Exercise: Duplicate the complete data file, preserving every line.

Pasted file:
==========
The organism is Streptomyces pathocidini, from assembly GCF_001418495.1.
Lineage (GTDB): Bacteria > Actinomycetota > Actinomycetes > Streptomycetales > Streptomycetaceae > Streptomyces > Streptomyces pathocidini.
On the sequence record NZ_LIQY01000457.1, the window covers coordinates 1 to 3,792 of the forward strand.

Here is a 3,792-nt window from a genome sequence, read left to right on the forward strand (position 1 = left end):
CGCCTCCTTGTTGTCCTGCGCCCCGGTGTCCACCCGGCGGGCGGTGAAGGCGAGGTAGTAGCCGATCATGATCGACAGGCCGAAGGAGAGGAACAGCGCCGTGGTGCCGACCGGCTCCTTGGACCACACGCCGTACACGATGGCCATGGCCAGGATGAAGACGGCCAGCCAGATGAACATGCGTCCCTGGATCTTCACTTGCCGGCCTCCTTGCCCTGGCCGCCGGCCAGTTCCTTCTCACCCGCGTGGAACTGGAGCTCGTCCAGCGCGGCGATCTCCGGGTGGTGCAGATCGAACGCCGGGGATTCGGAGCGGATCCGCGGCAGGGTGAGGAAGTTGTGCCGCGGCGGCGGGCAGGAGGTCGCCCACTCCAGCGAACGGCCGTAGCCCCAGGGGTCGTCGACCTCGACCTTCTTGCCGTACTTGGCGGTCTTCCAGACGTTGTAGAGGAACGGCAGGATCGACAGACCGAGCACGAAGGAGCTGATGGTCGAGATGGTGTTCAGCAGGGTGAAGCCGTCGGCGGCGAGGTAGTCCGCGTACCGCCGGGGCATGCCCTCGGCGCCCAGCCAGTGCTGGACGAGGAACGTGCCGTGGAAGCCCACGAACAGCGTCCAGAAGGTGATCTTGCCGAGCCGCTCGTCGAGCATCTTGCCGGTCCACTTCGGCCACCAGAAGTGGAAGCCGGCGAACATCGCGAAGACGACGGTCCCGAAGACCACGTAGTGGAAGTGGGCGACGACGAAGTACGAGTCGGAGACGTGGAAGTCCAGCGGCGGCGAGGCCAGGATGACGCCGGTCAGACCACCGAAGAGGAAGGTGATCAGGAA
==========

The organism is Streptomyces pathocidini, from assembly GCF_001418495.1.
Lineage (GTDB): Bacteria > Actinomycetota > Actinomycetes > Streptomycetales > Streptomycetaceae > Streptomyces > Streptomyces pathocidini.
On the sequence record NZ_LIQY01000457.1, the window covers coordinates 1 to 3,792 of the forward strand.

Here is a 3,792-nt window from a genome sequence, read left to right on the forward strand (position 1 = left end):
CGCCTCCTTGTTGTCCTGCGCCCCGGTGTCCACCCGGCGGGCGGTGAAGGCGAGGTAGTAGCCGATCATGATCGACAGGCCGAAGGAGAGGAACAGCGCCGTGGTGCCGACCGGCTCCTTGGACCACACGCCGTACACGATGGCCATGGCCAGGATGAAGACGGCCAGCCAGATGAACATGCGTCCCTGGATCTTCACTTGCCGGCCTCCTTGCCCTGGCCGCCGGCCAGTTCCTTCTCACCCGCGTGGAACTGGAGCTCGTCCAGCGCGGCGATCTCCGGGTGGTGCAGATCGAACGCCGGGGATTCGGAGCGGATCCGCGGCAGGGTGAGGAAGTTGTGCCGCGGCGGCGGGCAGGAGGTCGCCCACTCCAGCGAACGGCCGTAGCCCCAGGGGTCGTCGACCTCGACCTTCTTGCCGTACTTGGCGGTCTTCCAGACGTTGTAGAGGAACGGCAGGATCGACAGACCGAGCACGAAGGAGCTGATGGTCGAGATGGTGTTCAGCAGGGTGAAGCCGTCGGCGGCGAGGTAGTCCGCGTACCGCCGGGGCATGCCCTCGGCGCCCAGCCAGTGCTGGACGAGGAACGTGCCGTGGAAGCCCACGAACAGCGTCCAGAAGGTGATCTTGCCGAGCCGCTCGTCGAGCATCTTGCCGGTCCACTTCGGCCACCAGAAGTGGAAGCCGGCGAACATCGCGAAGACGACGGTCCCGAAGACCACGTAGTGGAAGTGGGCGACGACGAAGTACGAGTCGGAGACGTGGAAGTCCAGCGGCGGCGAGGCCAGGATGACGCCGGTCAGACCACCGAAGAGGAAGGTGATCAGGAA